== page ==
Goat Island, which is located west of the Harbour Bridge near Balmain: was once the headquarters for the Sydney Water Police; was once the principal gunpowder store for NSW; and was once the source of the sandstone used in some of Sydney’s finest buildings.
Although it was known to the indigenous people of Sydney as Me-mil, Memill, Me-mel, or Milmil, there is considerable debate about how the name “Goat Island” was derived, with one interpretation that, if viewed from the air, it may appear to look like a badly-formed goat.
The birthplace of Bennelong’s father; the island was recognised from the early days of European settlement for its many qualities: in particular, as ideal location for fortifications to defend the Parramatta River and Sydney.
For many years, Goat Island was also a prison within a prison, a place for the very worst of the convicts in the early days of the penal settlement.
A lone rock on the island serves as a reminder one of the more distressing stories of Goat Island: the story of the life of Charles “Boney” Anderson, an 18 year old convict. Like many who end up in the criminal justice system, it is believed Anderson may have had a mental illness. In his seminal work, “The Fatal Shore”, Robert Hughes describes how after several unsucessful attempts to escape, Anderson received over twelve hundred lashes in 1835 and was sentenced to be chained to this rock for two years in an attempt to break his spirit. By night, he slept in a cavity in the sandstone. The situation for him worsened – especially due to taunts from people in boats closeby – until eventually he was sent to the penal settlement of Norfolk Island. While it was supposed to be much worse there, he arrived at a time of humane prison reform by Alexander Maconochie, who gave him some responsibility, leading to an improvement in his situation. When word of this got back to Australia there was an outcry and Anderson was brought back to Australia where he died at 27 or 28.
From 1833 onwards, Goat Island also became a central magazine for the gunpowder stocks in Sydney. At one point during its history, it said that up to 400 barrels of gunpowder were contained within the thick walls of the gunpowder magazine. However, as Sydney expanded – in particular, as Balmain developed – it was, after a while no longer deemed suitable as a facility for such large amounts of gunpowder. Today, the depot remains in excellent condition and guided tours are available.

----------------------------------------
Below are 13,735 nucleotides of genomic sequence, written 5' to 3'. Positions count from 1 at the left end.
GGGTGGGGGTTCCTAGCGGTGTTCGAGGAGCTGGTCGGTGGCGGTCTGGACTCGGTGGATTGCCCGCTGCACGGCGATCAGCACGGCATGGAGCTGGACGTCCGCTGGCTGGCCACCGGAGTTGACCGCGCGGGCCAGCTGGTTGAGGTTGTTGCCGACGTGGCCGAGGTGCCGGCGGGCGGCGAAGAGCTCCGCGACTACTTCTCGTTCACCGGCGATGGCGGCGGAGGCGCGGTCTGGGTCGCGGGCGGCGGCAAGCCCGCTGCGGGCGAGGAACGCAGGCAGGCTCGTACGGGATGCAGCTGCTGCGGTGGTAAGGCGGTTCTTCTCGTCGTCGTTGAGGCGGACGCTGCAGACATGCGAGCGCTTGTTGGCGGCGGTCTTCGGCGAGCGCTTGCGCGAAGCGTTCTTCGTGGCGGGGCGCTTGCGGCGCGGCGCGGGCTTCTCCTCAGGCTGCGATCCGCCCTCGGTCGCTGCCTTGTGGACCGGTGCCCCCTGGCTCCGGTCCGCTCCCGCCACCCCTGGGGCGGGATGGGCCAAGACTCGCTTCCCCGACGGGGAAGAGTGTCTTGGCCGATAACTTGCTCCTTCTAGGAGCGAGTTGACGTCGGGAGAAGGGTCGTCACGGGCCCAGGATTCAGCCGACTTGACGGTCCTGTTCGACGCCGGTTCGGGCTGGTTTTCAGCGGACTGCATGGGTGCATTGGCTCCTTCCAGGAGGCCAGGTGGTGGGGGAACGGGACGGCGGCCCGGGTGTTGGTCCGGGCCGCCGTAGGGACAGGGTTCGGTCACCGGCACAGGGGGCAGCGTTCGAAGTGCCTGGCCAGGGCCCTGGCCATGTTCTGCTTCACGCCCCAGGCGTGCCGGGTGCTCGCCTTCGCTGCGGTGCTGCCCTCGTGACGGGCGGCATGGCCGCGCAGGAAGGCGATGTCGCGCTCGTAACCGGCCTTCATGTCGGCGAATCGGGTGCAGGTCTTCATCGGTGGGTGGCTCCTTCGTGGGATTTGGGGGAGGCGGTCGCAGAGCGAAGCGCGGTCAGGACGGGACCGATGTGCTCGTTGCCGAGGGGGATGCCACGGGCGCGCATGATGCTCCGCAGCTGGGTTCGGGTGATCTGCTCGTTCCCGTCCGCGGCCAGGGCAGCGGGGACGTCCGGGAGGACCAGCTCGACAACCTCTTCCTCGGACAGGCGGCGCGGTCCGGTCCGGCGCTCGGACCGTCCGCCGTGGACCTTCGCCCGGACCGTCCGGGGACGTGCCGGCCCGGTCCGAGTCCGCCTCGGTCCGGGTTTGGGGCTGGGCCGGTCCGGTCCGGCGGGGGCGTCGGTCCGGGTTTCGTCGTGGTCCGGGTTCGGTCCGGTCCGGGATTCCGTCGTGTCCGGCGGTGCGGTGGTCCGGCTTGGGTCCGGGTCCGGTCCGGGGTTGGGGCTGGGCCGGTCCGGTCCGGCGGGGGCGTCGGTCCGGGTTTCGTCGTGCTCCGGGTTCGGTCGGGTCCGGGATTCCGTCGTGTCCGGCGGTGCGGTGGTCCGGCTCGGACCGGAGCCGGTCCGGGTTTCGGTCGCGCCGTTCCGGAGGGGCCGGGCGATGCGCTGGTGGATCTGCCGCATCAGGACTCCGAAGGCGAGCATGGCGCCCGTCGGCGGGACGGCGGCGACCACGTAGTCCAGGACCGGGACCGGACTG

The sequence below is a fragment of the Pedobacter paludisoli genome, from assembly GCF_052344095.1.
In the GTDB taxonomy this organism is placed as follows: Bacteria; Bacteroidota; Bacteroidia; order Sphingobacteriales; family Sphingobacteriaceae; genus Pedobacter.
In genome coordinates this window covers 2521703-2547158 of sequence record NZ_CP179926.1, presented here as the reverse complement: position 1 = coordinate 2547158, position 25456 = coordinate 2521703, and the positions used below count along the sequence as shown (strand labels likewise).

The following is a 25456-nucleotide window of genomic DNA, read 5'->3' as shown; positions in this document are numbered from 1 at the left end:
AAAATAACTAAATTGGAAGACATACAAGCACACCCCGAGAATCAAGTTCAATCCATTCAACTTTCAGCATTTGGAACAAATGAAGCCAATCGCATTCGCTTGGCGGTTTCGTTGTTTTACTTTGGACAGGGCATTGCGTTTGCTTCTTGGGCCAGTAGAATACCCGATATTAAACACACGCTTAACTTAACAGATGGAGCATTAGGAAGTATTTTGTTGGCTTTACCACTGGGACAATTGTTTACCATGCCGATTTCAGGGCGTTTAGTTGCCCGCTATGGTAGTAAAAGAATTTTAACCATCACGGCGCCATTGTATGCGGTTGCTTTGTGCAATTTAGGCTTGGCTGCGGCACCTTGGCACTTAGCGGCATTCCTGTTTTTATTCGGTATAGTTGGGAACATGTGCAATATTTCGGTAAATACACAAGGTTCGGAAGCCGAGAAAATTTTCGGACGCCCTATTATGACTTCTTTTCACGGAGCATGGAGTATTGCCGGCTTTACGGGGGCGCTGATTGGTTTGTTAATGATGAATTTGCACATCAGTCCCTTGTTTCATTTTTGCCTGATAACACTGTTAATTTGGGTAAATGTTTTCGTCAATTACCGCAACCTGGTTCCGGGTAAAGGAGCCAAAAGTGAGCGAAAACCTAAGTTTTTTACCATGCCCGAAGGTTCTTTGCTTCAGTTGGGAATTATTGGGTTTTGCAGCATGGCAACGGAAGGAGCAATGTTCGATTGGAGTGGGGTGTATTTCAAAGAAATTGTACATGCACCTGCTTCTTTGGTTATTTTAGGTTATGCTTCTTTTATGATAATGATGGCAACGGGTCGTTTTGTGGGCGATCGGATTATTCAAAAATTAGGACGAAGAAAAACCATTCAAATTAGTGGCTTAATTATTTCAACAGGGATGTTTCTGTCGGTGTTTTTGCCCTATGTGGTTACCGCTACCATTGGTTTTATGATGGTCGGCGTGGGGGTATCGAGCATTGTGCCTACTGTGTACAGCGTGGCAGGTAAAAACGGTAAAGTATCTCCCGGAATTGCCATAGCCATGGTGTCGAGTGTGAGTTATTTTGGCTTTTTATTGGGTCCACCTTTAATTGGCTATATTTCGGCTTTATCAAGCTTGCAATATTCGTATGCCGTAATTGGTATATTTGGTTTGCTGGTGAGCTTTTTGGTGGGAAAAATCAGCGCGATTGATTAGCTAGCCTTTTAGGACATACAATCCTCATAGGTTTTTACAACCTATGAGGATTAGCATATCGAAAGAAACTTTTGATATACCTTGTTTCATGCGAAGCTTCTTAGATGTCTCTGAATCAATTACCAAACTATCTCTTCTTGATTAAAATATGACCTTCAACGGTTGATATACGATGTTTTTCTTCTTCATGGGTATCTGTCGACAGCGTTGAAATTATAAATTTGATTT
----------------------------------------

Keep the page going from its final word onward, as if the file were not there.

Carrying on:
Consistent with this history, Sydney’s Water Police were also based on the island between 1852 andd 1900. For many years, the television program, “Water Rats” was actually filmed on the island. Although production has ceased, there is still evidence of this part of the island’s history with many of the programs props still contained in storage facilities on the island.
In about 1900, during the outbreak of bubonic plague in The Rocks, Goat Island was declared a “quarantined bacteriological laboratory”, and became a home for scientific research.
In 1919, a shipyard, capable of building ships of up to 500 tonees, was also established on the island.
For most of its recent history, however, Goat Island has been an important maritime centre and was, for many years the home of the Harbour Master. Unfortunately, some buildings on the island, such as the Harbour Master’s Residence, remain in a state of disrepair. This particular building (built about 1900) enjoys spectacular views of the Sydney Harbour Bridge; and through the National Parks & Wildlife Service, it is possible to book the lawns in front of the residence for activities.
Regular tours are also conducted. For more information, contact the NSW National Parks & Wildlife Service.